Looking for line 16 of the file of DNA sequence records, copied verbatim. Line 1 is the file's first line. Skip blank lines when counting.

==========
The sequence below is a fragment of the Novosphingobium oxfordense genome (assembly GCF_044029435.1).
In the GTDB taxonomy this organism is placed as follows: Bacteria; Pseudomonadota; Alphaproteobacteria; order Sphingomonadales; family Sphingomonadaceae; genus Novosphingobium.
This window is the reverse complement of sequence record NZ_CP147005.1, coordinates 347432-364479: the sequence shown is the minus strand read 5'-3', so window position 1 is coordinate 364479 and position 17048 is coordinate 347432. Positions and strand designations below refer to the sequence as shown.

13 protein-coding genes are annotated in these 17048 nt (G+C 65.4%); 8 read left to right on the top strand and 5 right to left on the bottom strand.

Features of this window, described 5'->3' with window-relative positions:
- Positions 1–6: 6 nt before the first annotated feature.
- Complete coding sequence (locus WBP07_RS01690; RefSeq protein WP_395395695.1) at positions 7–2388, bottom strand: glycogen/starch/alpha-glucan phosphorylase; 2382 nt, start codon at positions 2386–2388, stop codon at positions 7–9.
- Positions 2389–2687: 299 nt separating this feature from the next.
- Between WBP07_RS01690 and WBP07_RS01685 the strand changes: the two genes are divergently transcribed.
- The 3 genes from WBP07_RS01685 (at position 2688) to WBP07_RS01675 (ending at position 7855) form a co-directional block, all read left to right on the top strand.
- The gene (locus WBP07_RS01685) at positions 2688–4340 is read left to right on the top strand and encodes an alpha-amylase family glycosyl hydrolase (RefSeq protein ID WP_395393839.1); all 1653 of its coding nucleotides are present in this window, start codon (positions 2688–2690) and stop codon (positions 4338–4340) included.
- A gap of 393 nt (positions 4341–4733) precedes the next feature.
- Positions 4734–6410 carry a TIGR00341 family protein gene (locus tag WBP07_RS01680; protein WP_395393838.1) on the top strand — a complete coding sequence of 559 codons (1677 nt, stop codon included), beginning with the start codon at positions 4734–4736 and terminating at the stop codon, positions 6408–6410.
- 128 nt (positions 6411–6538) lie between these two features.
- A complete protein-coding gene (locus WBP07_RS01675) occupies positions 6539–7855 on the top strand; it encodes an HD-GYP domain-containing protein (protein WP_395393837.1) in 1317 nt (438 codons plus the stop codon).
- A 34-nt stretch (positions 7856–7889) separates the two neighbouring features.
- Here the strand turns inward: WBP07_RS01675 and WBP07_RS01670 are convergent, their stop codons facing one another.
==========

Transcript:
- A 34-nt stretch (positions 7856–7889) separates the two neighbouring features.